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Canada rebuked again for failing to protect rights

UN watchdog panel revisits economic, social, cultural issues in harsh review, puts Canadian delegation on defensive

Lisa Schlein, Canadian Press
Hamilton Spectator
GENEVA (May 9, 2006)

[SISIS note: The following mainstream news article is provided for reference only, as an example of how mainstream media treats indigenous resistance to genocide. Mainstream media often presents biased and distorted information, lacking pertinent facts and/or context. Inclusion of this article on our site should not be considered an endorsement by SISIS.]

A United Nations watchdog group has harshly criticized Canada for its failure to live up to its commitments under an international treaty that protects people's economic, social and cultural rights.

In a tough assessment, one of the committee's 18 independent experts noted that "some situations (in Canada) had actually got worse" since Canada's record was last scrutinized in 1998.

Canada is one of five countries being examined by the UN Committee on Economic, Social and Cultural Rights on its compliance with the international covenant dealing with those rights. The committee's session will also examine Monaco, Liechtenstein, Morocco and Mexico. Each of the 153 states that is party to the treaty, effective from 1976, has to submit a periodic report to the committee.

The committee grilled Canada for two days about its record on poverty, homelessness, indigenous and migrant rights, health and education. It found the government wanting in all areas.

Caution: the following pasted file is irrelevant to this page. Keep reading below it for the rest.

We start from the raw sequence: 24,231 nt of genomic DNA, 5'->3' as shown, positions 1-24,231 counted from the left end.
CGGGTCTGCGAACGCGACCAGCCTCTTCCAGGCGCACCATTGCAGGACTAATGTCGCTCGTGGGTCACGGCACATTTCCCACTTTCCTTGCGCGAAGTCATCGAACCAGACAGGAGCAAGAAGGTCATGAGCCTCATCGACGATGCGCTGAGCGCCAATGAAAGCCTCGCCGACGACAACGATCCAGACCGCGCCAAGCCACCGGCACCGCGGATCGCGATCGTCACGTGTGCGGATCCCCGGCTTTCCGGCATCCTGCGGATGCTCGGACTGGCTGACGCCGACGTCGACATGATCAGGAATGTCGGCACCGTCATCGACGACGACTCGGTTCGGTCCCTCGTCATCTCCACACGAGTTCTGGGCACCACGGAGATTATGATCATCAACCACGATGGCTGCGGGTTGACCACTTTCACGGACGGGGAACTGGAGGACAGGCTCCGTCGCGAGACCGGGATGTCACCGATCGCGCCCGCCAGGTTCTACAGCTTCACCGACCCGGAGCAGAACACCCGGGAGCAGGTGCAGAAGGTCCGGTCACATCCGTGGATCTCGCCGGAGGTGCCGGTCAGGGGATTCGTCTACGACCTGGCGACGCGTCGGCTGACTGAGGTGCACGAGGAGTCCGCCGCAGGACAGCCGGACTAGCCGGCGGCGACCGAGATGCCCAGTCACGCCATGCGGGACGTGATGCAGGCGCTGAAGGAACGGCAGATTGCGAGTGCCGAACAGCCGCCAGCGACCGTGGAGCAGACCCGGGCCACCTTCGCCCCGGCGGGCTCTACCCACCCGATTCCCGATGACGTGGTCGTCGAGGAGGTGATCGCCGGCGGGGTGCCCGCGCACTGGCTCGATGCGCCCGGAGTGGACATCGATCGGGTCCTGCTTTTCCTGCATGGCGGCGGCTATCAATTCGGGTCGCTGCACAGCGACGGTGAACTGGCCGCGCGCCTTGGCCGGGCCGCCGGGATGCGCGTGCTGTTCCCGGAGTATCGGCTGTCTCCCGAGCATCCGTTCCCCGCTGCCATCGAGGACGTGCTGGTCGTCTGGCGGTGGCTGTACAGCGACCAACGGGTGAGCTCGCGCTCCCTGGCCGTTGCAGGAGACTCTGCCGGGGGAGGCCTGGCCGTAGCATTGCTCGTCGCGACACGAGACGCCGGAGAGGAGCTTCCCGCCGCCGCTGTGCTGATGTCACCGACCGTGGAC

"Many of the issues our committee raised in 1993 and 1998 are unfortunately still live issues today," said Ariranga Govindasamy Pillay, an expert from Mauritius. "Years later, the situation appears to be unchanged, and in some respects worse."

"There is continuing homelessness and reliance on food banks, security of tenure is still not enjoyed by tenants, child tax benefits are still clawed back."

"The situation of Aboriginal Peoples, migrants and people with disabilities doesn't seem to be improving," Pillay said.

In presenting Canada's report, Alan Kessel, a legal adviser to the Department of Foreign Affairs and International Trade, said Canada is "proud of its record of achievement in the promotion of economic, social and cultural rights."

Canada is at the forefront of promoting human rights internationally and domestically, and "its efforts had paid dividends," Kessel said.

He noted the Canadian government provides income support for low-income families with children through the National Child Benefit Supplement. He said Canadians are among the best-housed people in the world and that most "have access to housing of acceptable size and quality at affordable prices."

Among the federal government's priorities, he said, are improved childcare, lower taxes, health care and crime reduction.

But the committee challenged the Canadian delegation on a wide range of issues, including Aboriginal rights. It specifically asked about the government's failure to settle outstanding land claims brought forward by the Six Nations and the Lubicon River Indians.

The experts also asked why young Aboriginal women are disproportionately exposed to sexual assault and murder. They expressed concern regarding discrimination against women under the Indian Act.

The Canadian delegation countered the criticisms by saying "it recognized and affirmed land and treaty rights." It said it recognized "the inherent right of Aboriginals to self-government."

Several committee members said they were disturbed by the lack of investment in social programs and by continuing high poverty rates of the most marginalized -- including women, Aboriginal Peoples, people of colour and immigrants.

A group of about 20 non-governmental organizations representing a range of human rights, Aboriginal, anti-poverty and women's groups attended the hearings and provided the committee with studies that painted a bleak picture of life in Canada for underprivileged people.

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